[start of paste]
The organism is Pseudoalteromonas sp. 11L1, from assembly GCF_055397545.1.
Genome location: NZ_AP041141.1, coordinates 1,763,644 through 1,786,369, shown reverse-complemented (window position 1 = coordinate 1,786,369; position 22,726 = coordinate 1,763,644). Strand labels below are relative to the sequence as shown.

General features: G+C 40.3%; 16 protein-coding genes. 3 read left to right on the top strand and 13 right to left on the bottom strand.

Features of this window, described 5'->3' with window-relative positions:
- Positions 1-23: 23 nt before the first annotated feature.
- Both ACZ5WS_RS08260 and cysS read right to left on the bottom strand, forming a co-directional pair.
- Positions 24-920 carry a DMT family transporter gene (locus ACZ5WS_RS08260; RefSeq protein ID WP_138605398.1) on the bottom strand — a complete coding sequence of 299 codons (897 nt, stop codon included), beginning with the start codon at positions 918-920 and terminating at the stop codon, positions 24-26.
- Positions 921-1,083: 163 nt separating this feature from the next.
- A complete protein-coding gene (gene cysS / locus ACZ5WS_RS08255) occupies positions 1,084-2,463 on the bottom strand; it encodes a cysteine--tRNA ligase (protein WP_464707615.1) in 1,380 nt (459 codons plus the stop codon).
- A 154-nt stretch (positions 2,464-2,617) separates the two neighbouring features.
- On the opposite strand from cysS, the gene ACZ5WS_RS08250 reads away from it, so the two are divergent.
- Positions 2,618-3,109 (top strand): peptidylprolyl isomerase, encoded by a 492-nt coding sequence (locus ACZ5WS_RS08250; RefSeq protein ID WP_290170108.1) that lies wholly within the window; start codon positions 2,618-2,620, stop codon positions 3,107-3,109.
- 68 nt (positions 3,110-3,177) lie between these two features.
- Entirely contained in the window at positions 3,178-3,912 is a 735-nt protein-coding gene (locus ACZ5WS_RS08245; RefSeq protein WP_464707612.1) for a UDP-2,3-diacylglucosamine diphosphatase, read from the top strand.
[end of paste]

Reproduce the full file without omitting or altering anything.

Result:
The organism is Pseudoalteromonas sp. 11L1, from assembly GCF_055397545.1.
Genome location: NZ_AP041141.1, coordinates 1,763,644 through 1,786,369, shown reverse-complemented (window position 1 = coordinate 1,786,369; position 22,726 = coordinate 1,763,644). Strand labels below are relative to the sequence as shown.

General features: G+C 40.3%; 16 protein-coding genes. 3 read left to right on the top strand and 13 right to left on the bottom strand.

Features of this window, described 5'->3' with window-relative positions:
- Positions 1-23: 23 nt before the first annotated feature.
- Both ACZ5WS_RS08260 and cysS read right to left on the bottom strand, forming a co-directional pair.
- Positions 24-920 carry a DMT family transporter gene (locus ACZ5WS_RS08260; RefSeq protein ID WP_138605398.1) on the bottom strand — a complete coding sequence of 299 codons (897 nt, stop codon included), beginning with the start codon at positions 918-920 and terminating at the stop codon, positions 24-26.
- Positions 921-1,083: 163 nt separating this feature from the next.
- A complete protein-coding gene (gene cysS / locus ACZ5WS_RS08255) occupies positions 1,084-2,463 on the bottom strand; it encodes a cysteine--tRNA ligase (protein WP_464707615.1) in 1,380 nt (459 codons plus the stop codon).
- A 154-nt stretch (positions 2,464-2,617) separates the two neighbouring features.
- On the opposite strand from cysS, the gene ACZ5WS_RS08250 reads away from it, so the two are divergent.
- Positions 2,618-3,109 (top strand): peptidylprolyl isomerase, encoded by a 492-nt coding sequence (locus ACZ5WS_RS08250; RefSeq protein ID WP_290170108.1) that lies wholly within the window; start codon positions 2,618-2,620, stop codon positions 3,107-3,109.
- 68 nt (positions 3,110-3,177) lie between these two features.
- Entirely contained in the window at positions 3,178-3,912 is a 735-nt protein-coding gene (locus ACZ5WS_RS08245; RefSeq protein WP_464707612.1) for a UDP-2,3-diacylglucosamine diphosphatase, read from the top strand.